Walk along the street in older neighborhoods and you’ll see tiny shrines built into the walls of buildings or sitting outside shops, loaded with fruits or incense. Sometimes you’ll even see such sites indoors, in the stairwells of older buildings outside homes.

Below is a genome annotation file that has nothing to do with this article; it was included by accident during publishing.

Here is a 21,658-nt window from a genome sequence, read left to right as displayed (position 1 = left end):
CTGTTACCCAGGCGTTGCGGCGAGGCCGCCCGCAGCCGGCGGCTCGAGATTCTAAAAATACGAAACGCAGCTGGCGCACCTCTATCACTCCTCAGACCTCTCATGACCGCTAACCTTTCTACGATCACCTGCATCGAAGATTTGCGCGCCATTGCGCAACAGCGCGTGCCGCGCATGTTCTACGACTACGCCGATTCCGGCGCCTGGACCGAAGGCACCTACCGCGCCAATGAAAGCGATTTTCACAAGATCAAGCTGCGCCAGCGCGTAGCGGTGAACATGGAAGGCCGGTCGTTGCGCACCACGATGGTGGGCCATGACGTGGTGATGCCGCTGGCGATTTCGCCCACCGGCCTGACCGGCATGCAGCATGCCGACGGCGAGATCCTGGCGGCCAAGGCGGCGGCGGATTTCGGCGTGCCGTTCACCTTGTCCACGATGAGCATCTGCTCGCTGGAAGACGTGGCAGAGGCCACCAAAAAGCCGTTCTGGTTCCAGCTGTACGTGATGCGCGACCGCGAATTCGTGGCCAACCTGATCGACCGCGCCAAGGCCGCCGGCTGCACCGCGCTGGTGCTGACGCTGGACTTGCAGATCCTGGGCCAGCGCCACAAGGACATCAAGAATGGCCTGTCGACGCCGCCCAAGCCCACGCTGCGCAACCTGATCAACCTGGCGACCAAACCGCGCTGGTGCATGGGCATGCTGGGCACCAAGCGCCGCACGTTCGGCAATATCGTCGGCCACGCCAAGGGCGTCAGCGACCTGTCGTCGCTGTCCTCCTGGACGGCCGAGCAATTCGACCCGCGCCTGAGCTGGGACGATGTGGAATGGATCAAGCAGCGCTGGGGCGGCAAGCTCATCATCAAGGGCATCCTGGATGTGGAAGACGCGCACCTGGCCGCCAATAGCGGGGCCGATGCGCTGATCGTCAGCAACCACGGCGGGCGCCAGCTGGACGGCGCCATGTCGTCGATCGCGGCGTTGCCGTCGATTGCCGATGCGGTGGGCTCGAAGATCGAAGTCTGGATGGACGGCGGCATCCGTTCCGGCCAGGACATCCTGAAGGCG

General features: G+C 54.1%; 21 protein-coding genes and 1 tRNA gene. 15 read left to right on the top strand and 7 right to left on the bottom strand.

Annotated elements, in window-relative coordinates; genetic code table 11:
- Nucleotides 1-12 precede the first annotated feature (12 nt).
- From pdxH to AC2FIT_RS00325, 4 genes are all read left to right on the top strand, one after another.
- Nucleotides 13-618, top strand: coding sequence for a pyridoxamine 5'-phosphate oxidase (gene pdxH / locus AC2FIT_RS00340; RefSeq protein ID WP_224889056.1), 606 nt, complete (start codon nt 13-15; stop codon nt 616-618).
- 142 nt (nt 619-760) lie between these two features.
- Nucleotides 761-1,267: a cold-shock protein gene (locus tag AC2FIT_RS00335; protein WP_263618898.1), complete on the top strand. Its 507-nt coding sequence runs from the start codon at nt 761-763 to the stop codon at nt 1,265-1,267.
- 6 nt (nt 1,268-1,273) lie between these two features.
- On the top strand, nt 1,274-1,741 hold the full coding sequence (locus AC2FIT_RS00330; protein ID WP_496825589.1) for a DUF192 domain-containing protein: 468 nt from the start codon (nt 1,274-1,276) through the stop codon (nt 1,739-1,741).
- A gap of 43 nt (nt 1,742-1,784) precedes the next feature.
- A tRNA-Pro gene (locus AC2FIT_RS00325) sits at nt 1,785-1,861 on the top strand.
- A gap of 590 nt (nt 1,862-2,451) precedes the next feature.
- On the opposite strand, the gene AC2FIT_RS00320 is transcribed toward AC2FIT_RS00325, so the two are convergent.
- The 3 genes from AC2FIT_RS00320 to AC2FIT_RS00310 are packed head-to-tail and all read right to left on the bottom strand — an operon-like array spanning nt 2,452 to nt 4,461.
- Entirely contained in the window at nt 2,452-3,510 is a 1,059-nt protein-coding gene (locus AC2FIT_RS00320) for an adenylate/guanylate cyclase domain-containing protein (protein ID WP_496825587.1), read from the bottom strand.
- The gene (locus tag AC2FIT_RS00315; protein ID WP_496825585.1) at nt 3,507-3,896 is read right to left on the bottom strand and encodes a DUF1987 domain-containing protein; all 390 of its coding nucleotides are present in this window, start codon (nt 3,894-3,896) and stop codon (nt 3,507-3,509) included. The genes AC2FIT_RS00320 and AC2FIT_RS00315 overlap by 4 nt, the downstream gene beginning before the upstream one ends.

These shrines are part of the Chinese tradition of burning joss paper, or “ghost money”, as sacrificial offerings to ancestors. Most commonly done at temples or funerals, Hongkongers also burn joss paper to honor ancestors during special occasions. While “hell money” (paper styled to look like bank notes, cheques and credit cards) is the most common form of offering, more creative options are sometimes seen, from paper mache crafts to paper iPhones and other items of convenience. The practice isn’t limited to just Hong Kong, but can also be seen among the Chinese populations in Taiwan and Vietnam, for instance.